I hope that the rumors of Facebook allowing users to sponsor their own posts to make sure they are seen within their networks turns out to be true, not because I think it’s a good thing for the ecosystem, but on the contrary because it might finally allow me to leave Facebook.
It makes sense for Facebook to be exploring this route. The biggest assets they have are their users and their users’ data. They’re already selling the data, and continuing to look for more and more ways to entice brands and others to pay for it and the subsequent access to their users. But they have yet to truly monetize the users themselves. Games and virtual currency have been used with some modicum of success, but creating a system where the hundreds of millions of active users pay even small amounts of money on a regular basis would be one hell of a long tail to apply to their balance sheets.
The way something like this might work is to extend a simplified version of Facebook ads to individual users. A responsible usage might be something like a user creating an event to support a local organization and wanting to make sure that his friends in the area (and their friends) see the posts about it. Even a small amount of money – a few dollars – would help to ensure that these updates get a small boost and get some eyeballs on them. However, let’s also consider a less responsible usage, one that is unfortunately not hard to imagine given current trends in social media usage. A completely narcissistic and uninteresting acquaintance spends money to put their uninteresting and narcissistic content into your feed repeatedly. Presumably Facebook would use metrics to weight this kind of content’s pricing up over time if it performs abysmally, but it’s still not an appetizing thought.
The ecosystem could slowly transform into a pay-to-play market where the flow of data through my networks is being overloaded not just by quantity (as it is now), but also by sponsorships, which make it hard for anything I post of good quality to gain traction against the sponsored content, which may truly be of lesser quality. Now, instead of being the place where friends share information about one another it becomes more of a classified situation where it costs you money to stay in front of your networks effectively.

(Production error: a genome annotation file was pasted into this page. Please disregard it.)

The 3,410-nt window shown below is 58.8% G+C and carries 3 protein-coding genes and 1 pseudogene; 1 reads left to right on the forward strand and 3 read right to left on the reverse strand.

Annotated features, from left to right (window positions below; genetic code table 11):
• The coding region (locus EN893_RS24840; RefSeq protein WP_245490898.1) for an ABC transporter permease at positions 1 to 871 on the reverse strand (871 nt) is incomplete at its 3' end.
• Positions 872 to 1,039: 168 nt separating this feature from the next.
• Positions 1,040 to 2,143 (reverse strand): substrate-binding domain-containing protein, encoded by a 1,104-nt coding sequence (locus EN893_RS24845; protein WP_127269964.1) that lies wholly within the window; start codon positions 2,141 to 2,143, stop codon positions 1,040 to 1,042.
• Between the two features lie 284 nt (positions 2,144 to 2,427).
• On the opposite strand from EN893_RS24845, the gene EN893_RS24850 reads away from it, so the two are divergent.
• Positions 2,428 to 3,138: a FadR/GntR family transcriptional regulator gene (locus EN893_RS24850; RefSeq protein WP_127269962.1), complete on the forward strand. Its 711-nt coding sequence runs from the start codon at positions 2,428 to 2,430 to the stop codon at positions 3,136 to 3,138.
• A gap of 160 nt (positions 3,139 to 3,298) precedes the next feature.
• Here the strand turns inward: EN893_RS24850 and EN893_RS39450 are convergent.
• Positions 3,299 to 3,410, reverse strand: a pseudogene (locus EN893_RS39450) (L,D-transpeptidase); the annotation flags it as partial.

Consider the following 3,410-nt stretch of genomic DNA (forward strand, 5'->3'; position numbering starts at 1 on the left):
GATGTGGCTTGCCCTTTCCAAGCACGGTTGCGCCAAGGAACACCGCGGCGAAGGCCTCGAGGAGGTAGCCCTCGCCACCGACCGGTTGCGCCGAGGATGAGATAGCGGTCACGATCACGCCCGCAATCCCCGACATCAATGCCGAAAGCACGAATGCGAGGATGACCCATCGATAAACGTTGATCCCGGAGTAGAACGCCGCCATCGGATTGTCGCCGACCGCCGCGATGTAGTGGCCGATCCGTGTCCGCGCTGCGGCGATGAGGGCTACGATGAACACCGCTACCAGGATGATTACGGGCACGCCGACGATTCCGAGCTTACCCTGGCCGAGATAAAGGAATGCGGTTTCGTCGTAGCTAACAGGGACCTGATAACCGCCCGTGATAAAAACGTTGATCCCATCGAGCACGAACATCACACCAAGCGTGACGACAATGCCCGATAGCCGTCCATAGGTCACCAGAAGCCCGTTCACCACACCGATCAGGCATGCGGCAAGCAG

The middle ground interpretation of how this might impact Facebook usage would be to consider that it all depends on your networks. If you have lots of friends who will behave in this way then you will be subjected to this new reality. If you have smaller tighter friend networks than it may affect your communication pattens to a much lesser degree.
An upside to all of this is that a move in that direction may truly lead to a search for a viable alternative like Path, Google+ or something still as of yet unseen. A majority will not immediately abandon Facebook because of a change like this, but a large enough minority may be incentivized enough to get the ball rolling in a significant way that has not been seen since the exodus from MySpace.
Google would love nothing more than for Facebook to alienate its users. Facebook, large and revenue hungry as they may be while moving toward their IPO, is probably still not blind enough to implement something disastrous, but if it is truly investigating this direction, and if it’s not careful, this could be a mis-step with long term consequences. Somebody make the popcorn – this might be fun to watch!